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Transition 2012

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Overnight Roundup: Super Tuesday’s Economic Message

by Newsteam Staff
March 7, 2012

Photo of the Day: A voter casts a ballot in Flushing, Ohio, March 6, 2012. (Matt Sullivan/Courtesy Reuters) Photo of the Day: A voter casts a ballot in Flushing, Ohio, March 6, 2012. (Matt Sullivan/Courtesy Reuters)

Exit polls from Super Tuesday show the economy is the biggest issue on voters’ minds with the election a little more than seven months away. In general election battleground states such as Virginia and Ohio, where GOP candidate Mitt Romney won last night, about half of voters polled by CNN said the economy it was their biggest concern.

The New York Times’ polling found similar results in four states (Ohio, Tennessee, Georgia, and Massachusetts). In Ohio, where unemployment is below the national rate of 8.3 percent, the Times poll found that more than half of voters considered the economy the most important issue and about three-quarters said they were very worried about the direction of the nation’s economy. Among voters in Georgia, nearly six in ten selected the economy as the top issue.

Overall, Romney won six states. In a speech last night, Romney said jobs would be his highest priority (WashPost) and his economic plan would “deliver more jobs, less debt, and smaller government.” A new paper from the Brookings Institution looking at what the president should do about the economy after the election in 2013 says, if the economy remains weak, more stimulus for jobs and the housing market will be needed.


In a press conference Tuesday, President Obama ran the gauntlet of foreign policy questions, mostly centered on the Middle East and continued conflict in the region. Obama called attacks against rebels and civilians by Syrian President Bashar al-Assad and his loyalists “heartbreaking and outrageous,” but said the United States would not take on Syria militarily. On the possibility of war with Iran over its nuclear program, he said: “It is my belief that we have a window of opportunity where this can still be resolved diplomatically. That’s not just my view. That’s the view of our top intelligence officials; it’s the view of top Israeli intelligence officials.” He also said the United States is continuing to work toward the 2014 goal of ending its combat role in Afghanistan.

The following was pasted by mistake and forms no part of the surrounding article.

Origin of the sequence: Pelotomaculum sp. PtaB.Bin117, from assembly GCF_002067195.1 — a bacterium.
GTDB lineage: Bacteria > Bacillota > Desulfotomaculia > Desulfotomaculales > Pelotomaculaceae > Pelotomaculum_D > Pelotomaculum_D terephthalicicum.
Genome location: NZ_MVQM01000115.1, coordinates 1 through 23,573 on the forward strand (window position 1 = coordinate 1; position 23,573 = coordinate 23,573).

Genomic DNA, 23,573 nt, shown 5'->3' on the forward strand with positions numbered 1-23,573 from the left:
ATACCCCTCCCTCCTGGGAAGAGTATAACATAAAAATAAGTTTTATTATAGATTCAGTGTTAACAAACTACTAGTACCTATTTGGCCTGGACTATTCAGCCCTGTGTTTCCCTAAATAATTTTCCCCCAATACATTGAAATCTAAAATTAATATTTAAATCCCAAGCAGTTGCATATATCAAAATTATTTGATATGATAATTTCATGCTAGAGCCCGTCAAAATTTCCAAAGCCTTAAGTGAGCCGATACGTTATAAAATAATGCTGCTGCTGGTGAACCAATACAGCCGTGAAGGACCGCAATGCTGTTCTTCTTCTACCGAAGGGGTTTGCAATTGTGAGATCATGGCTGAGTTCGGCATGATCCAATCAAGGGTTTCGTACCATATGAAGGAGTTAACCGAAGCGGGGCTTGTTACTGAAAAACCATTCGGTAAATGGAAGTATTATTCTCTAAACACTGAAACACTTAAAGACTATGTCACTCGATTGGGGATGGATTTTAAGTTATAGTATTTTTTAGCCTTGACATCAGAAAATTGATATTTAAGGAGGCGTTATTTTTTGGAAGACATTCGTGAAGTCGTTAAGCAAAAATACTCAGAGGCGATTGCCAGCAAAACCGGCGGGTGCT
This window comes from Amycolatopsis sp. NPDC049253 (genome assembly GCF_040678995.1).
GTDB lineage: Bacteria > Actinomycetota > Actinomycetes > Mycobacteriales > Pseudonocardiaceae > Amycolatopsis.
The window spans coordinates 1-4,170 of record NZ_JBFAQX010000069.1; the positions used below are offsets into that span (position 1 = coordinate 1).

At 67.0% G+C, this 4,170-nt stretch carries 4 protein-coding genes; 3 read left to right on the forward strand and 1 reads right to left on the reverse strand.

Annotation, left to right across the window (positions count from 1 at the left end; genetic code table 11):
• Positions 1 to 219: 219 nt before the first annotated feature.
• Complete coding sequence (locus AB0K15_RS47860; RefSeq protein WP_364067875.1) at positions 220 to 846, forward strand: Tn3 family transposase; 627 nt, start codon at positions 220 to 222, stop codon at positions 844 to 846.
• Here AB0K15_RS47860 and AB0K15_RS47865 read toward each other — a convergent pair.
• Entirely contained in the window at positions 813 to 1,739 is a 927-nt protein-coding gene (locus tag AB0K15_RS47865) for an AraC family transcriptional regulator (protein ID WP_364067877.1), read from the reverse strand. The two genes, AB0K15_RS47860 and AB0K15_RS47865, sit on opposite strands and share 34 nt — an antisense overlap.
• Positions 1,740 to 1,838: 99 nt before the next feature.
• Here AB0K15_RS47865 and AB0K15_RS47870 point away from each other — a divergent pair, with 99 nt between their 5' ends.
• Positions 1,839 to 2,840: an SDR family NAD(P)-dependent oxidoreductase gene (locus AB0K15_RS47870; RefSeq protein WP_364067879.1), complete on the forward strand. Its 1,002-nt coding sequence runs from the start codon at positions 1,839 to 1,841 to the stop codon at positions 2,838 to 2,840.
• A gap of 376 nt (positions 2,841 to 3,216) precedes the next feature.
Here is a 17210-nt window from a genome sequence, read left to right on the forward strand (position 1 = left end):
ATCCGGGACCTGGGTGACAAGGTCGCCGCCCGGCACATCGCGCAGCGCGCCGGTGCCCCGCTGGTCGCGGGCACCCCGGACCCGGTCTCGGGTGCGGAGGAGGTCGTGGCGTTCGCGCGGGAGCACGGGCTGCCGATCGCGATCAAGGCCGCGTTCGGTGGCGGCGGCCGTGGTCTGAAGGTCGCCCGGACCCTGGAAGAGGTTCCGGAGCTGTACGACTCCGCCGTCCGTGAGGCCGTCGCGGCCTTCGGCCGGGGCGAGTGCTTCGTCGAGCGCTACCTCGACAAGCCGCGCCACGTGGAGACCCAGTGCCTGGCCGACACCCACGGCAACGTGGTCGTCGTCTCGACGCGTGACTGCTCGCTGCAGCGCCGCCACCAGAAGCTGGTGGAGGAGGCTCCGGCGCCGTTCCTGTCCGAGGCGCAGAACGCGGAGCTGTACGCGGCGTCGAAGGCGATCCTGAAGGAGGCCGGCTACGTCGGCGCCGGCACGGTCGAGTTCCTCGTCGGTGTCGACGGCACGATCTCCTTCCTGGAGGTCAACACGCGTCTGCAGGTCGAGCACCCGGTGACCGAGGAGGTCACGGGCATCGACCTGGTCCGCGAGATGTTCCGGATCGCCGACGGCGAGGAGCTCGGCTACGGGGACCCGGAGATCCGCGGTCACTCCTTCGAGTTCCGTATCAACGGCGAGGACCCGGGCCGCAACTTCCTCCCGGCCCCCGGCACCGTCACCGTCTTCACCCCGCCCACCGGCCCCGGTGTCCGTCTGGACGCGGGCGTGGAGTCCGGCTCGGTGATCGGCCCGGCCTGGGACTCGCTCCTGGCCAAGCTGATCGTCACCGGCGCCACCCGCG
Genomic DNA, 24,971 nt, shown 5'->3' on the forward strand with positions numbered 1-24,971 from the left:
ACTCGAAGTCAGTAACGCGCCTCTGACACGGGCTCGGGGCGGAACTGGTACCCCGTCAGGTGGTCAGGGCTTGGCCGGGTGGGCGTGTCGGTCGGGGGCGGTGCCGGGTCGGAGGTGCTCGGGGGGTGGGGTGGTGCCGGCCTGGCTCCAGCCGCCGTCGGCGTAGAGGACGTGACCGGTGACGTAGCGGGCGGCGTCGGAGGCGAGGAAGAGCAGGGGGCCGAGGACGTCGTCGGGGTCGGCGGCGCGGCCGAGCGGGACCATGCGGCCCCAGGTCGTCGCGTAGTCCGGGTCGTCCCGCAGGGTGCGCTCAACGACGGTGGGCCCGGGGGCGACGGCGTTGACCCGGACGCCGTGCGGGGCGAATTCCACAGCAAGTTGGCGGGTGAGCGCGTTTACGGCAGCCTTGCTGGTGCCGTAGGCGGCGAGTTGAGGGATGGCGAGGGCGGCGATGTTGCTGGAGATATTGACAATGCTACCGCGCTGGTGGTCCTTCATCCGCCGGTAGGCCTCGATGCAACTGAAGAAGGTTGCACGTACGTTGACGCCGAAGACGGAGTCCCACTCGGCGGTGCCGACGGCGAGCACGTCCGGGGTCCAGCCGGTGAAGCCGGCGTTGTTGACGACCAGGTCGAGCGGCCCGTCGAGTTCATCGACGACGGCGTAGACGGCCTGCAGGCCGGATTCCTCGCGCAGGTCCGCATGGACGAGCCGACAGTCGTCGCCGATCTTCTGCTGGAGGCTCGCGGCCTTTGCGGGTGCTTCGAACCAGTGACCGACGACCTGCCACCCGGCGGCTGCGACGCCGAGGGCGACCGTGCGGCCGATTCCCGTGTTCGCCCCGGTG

Touching on the Iran issue in a speech last night after winning Georgia, Newt Gingrich said his goal “is to have energy independence so we are free of the Middle East.” Romney, Gingrich, and Rick Santorum also each took a turn at the podium (Politico) at the American Israel Public Affairs Committee’s annual policy conference Super Tuesday where they all discussed their concerns about the Iran situation.

– Contributing Editor Gayle S. Putrich and Senior Editor Toni Johnson

 

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